State Financial Transparency and State Partisan Character

State Financial Transparency and State Partisan Character

U.S. PIRG (Public Interest Research Group), not generally noted for the praise it lavishes on government, has just issued a report that is, in many ways, glowing.

Yesterday’s press release quoted Phineas Baxandall, who is senior analyst with the USPIRG Education Fund, giving an overall positive assessment of state efforts at financial transparency:

“State governments across the country have become more transparent about where public money goes, providing citizens with the information they need to hold elected officials and recipients of public subsidies accountable.”

Florida, this year, is an “A-“ state for transparency, according to USPIRG. Florida has the third highest score nationally, slightly behind Indiana and Oregon and slightly ahead of Texas. (It is worth noting that none of the states achieved a solid ‘A’ on the USPIRG grading scale.)

USPIRG’s transparency map reveals something interesting about government transparency, especially when compared to a standard a partisan-based map like the one on the right (courtesy of the University of Michigan) (where red states voted for Romney and blue for Obama in November 2012). (Not shown: Alaska – red; Hawaii – blue)

graphic 4.9.14graphic 2_4.9.14

At first glance, the maps seem to lack any relationship. One can find A states that are red and A states that are blue. One can find F states that are red and F states that are blue. Looks like transparency is a nonpartisan issue.

But first impressions can be deceiving. Here are some numerical comparisons:

  • Of the eight states in the “A” grade bracket, 75% are blue states.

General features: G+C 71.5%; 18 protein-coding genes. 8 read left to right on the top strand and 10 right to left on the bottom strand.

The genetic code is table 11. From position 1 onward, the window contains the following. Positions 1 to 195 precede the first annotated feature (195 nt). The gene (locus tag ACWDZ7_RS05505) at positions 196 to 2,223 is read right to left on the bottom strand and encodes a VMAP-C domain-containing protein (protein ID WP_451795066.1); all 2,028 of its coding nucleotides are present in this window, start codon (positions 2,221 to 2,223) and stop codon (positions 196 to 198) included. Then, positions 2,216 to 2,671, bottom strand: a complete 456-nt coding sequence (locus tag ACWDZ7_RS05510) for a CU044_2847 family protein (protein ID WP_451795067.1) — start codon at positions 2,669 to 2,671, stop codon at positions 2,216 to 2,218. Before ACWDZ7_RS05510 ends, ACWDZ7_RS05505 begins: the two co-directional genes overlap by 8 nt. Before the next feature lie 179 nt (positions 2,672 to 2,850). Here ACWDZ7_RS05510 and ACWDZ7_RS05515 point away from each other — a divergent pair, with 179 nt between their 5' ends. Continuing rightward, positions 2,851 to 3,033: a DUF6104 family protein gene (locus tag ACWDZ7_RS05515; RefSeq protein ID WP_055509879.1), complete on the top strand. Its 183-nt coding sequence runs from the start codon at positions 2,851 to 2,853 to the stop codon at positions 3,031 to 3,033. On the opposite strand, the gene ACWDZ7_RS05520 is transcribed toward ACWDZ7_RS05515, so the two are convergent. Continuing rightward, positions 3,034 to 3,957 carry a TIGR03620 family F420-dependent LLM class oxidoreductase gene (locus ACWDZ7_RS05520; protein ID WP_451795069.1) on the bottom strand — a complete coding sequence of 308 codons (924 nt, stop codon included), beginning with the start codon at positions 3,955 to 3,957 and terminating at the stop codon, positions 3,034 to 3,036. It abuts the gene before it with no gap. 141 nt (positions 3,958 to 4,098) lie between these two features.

• Of the three states in the “F” grade bracket, 66% are red states.
  • Proportionately, 8.3% of red states are “A” states and 8.3% are “F” states.
  • In contrast, 23.1% of blue states are “A” states and 3.8% are “F” states.

If one assigns points to the letter grades on the traditional 4-point scale (with a minus grade being .25 below a full grade and a plus grade .25 above, one way of doing the calculations), Blue states have an average grade right between a B and C (GPA = 2.54) , while red states have a C+ (GPA=2.27).

Of course, there are innumerable other variables that may play a role in fostering state government transparency. But this primitive analysis suggests both that transparency in state government is not the domain of any one party, and that states that voted democratic the last time around are somewhat more likely to take it seriously.

2 Responses to State Financial Transparency and State Partisan Character

  • jimfrishe

    In imputing partisan tilt to state policy, a better gauge can be found than presidential votes. Since you are looking at state level policy, I would recommend the following categories:
    1- states with one party control.
    2- states with executives of one party and legislatures of another.
    3- states with divided legislatures.

    I have no idea how this would look, but I think it would be more instructive of the character of the state as relates to state policy.

    Another interesting view might be to see if population density has an impact. Just a thougbg

    • Dr. Scott Paine

      Absolutely right, Jim. I’m intrigued by the question of what factors may be related to greater government transparency, and partisanship was one natural source. But your are correct that there probably are better measures (or at least different measures that would test different notions of the influence of partisanship). I’m also looking at some other factors. Stay tuned. And thanks for reading!